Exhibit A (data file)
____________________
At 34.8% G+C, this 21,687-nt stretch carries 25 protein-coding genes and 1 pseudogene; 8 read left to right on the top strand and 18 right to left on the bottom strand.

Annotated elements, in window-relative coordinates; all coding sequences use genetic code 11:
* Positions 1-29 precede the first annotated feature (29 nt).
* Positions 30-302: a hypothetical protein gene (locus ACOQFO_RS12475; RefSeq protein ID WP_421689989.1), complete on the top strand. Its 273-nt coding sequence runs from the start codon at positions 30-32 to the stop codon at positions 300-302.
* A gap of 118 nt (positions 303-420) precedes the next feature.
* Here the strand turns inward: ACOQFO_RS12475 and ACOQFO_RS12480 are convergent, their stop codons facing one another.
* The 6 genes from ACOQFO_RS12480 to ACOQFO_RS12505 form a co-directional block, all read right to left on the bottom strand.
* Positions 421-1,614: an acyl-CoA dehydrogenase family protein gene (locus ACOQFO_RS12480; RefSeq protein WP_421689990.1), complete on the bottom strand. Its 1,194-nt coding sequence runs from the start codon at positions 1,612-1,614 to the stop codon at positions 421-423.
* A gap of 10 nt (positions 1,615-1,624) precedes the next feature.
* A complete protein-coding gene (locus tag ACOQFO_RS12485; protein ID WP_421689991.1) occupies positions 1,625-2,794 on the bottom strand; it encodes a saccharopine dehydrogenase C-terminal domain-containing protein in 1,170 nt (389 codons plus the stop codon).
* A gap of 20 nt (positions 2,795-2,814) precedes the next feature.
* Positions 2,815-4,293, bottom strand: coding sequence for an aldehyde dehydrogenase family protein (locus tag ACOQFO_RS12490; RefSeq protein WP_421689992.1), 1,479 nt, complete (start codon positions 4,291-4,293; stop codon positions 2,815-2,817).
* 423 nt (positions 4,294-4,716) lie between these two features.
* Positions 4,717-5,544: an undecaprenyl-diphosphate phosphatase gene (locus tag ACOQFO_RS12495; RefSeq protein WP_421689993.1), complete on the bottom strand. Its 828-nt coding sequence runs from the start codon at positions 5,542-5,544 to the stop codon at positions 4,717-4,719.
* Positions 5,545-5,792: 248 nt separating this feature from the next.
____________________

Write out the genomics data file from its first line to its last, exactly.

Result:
At 34.8% G+C, this 21,687-nt stretch carries 25 protein-coding genes and 1 pseudogene; 8 read left to right on the top strand and 18 right to left on the bottom strand.

Annotated elements, in window-relative coordinates; all coding sequences use genetic code 11:
* Positions 1-29 precede the first annotated feature (29 nt).
* Positions 30-302: a hypothetical protein gene (locus ACOQFO_RS12475; RefSeq protein ID WP_421689989.1), complete on the top strand. Its 273-nt coding sequence runs from the start codon at positions 30-32 to the stop codon at positions 300-302.
* A gap of 118 nt (positions 303-420) precedes the next feature.
* Here the strand turns inward: ACOQFO_RS12475 and ACOQFO_RS12480 are convergent, their stop codons facing one another.
* The 6 genes from ACOQFO_RS12480 to ACOQFO_RS12505 form a co-directional block, all read right to left on the bottom strand.
* Positions 421-1,614: an acyl-CoA dehydrogenase family protein gene (locus ACOQFO_RS12480; RefSeq protein WP_421689990.1), complete on the bottom strand. Its 1,194-nt coding sequence runs from the start codon at positions 1,612-1,614 to the stop codon at positions 421-423.
* A gap of 10 nt (positions 1,615-1,624) precedes the next feature.
* A complete protein-coding gene (locus tag ACOQFO_RS12485; protein ID WP_421689991.1) occupies positions 1,625-2,794 on the bottom strand; it encodes a saccharopine dehydrogenase C-terminal domain-containing protein in 1,170 nt (389 codons plus the stop codon).
* A gap of 20 nt (positions 2,795-2,814) precedes the next feature.
* Positions 2,815-4,293, bottom strand: coding sequence for an aldehyde dehydrogenase family protein (locus tag ACOQFO_RS12490; RefSeq protein WP_421689992.1), 1,479 nt, complete (start codon positions 4,291-4,293; stop codon positions 2,815-2,817).
* 423 nt (positions 4,294-4,716) lie between these two features.
* Positions 4,717-5,544: an undecaprenyl-diphosphate phosphatase gene (locus tag ACOQFO_RS12495; RefSeq protein WP_421689993.1), complete on the bottom strand. Its 828-nt coding sequence runs from the start codon at positions 5,542-5,544 to the stop codon at positions 4,717-4,719.
* Positions 5,545-5,792: 248 nt separating this feature from the next.